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Degenerated or Hernitated Discs in Neck, Mid or Lower Back

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With age, the body experiences degradation in almost every aspect. One of these aspects is the degeneration of the discs in the spine. This is also known as Herniated disk disease. There are many complications that can arise due to the discs’ deterioration for all parts of the spine.

Cervical degenerative disc disease refers to the wear and tear of the cushioning discs in the cervical spine. This causes neck pain and pain in the arms and shoulders. These diseases are usually related to age, but some individuals may experience accelerated wear and tear due to genetic predispositions. There are six cervical discs between each of the cervical spine bones that help absorb shock. These discs prevent the bones from rubbing against one another during neck movement. The discs are made up of rigid and flexible cartilage that contains muco-protein gel. This gel gives the discs their shock-absorbent properties. As the discs lose hydration, they offer less cushioning and are less effective at performing their function. This can cause pain in the neck, difficulty with movements, and inflammation.

A similar condition can occur in the middle back. This is referred to as Thoracic disc degenerative disease. If thoracic disc herniate near the spinal canal, the gel-like substance can push into it. This can lead to more severe complications as one of the first signs of a herniated disk in the mid-back region is paralysis below the waist. In addition depending on the severity of herniation, a patient may experience pain, discomfort, numbness, and have motor and sensory deficits . Patient may have pain that radiates to the legs causing numbness/tingling in the legs, and weakness of the leg muscles.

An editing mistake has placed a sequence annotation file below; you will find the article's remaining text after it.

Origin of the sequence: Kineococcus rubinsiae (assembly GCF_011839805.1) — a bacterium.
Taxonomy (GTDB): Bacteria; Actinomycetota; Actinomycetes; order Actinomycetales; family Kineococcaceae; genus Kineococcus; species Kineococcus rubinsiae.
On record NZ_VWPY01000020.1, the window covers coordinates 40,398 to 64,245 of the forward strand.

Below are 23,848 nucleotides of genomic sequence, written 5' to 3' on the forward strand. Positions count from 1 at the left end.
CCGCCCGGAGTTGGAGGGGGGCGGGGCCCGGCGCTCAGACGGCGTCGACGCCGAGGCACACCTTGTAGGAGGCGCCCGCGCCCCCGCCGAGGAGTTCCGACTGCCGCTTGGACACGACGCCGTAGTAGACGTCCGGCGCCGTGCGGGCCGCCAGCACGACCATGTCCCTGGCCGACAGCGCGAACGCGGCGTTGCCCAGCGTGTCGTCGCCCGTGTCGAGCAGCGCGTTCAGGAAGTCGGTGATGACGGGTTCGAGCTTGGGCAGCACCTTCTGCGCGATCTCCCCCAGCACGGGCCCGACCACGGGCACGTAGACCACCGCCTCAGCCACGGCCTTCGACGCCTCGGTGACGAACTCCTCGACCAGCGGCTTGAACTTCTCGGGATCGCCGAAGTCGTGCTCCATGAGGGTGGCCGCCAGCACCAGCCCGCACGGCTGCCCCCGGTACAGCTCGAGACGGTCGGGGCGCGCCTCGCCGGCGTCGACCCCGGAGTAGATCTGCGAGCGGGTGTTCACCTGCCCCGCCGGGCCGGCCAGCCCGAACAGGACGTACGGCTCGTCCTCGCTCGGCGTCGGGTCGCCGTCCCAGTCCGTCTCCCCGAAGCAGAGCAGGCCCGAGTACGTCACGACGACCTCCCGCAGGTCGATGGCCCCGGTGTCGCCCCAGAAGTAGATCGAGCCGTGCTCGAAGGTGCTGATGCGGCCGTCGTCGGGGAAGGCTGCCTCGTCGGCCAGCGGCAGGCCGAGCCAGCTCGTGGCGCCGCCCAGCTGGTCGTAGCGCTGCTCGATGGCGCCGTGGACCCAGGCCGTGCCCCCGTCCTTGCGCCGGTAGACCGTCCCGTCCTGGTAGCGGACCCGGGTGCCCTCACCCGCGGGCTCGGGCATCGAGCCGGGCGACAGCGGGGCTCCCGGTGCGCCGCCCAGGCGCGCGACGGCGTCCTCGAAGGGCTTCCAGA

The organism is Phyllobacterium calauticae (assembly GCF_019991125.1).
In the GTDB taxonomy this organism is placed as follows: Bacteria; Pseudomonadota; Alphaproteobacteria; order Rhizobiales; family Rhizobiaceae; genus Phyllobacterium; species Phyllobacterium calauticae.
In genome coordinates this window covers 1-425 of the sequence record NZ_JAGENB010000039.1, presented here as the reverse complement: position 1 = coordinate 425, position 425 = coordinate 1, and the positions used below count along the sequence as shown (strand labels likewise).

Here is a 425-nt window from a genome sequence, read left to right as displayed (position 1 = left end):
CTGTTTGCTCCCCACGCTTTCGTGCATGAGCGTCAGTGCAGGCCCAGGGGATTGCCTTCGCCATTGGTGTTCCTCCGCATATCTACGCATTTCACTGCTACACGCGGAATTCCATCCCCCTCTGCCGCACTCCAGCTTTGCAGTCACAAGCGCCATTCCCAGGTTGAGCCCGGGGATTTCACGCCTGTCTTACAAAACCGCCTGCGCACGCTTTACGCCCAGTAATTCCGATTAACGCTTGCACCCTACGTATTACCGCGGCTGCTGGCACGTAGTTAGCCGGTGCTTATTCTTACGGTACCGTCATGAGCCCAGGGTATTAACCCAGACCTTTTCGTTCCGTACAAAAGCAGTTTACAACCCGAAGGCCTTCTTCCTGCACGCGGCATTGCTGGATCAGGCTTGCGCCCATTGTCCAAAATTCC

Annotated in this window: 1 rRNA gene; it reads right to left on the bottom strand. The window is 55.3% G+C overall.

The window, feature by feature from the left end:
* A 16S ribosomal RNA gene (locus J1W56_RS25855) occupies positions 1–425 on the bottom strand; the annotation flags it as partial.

Lumbar Herniated disk refers to a similar disease in the lower back. Herniation here has similar effects as the ones seen in thoracic herniation. Lower back pain, muscle spasms and radiating pain in the legs, sensory or motor loss are usual symptoms.

Treatment involves a consultation with a pain physician, in acute cases application of ice can help reduce the reduce the pain experienced by the patient. Pain medication and muscle relaxants may also be prescribed. Physical therapy can also help reduce the intensity of the discomfort. Epidural injections or surgery may be required in severe cases. Call us for consultation at 570-323-3106 if you suffering from this problem.

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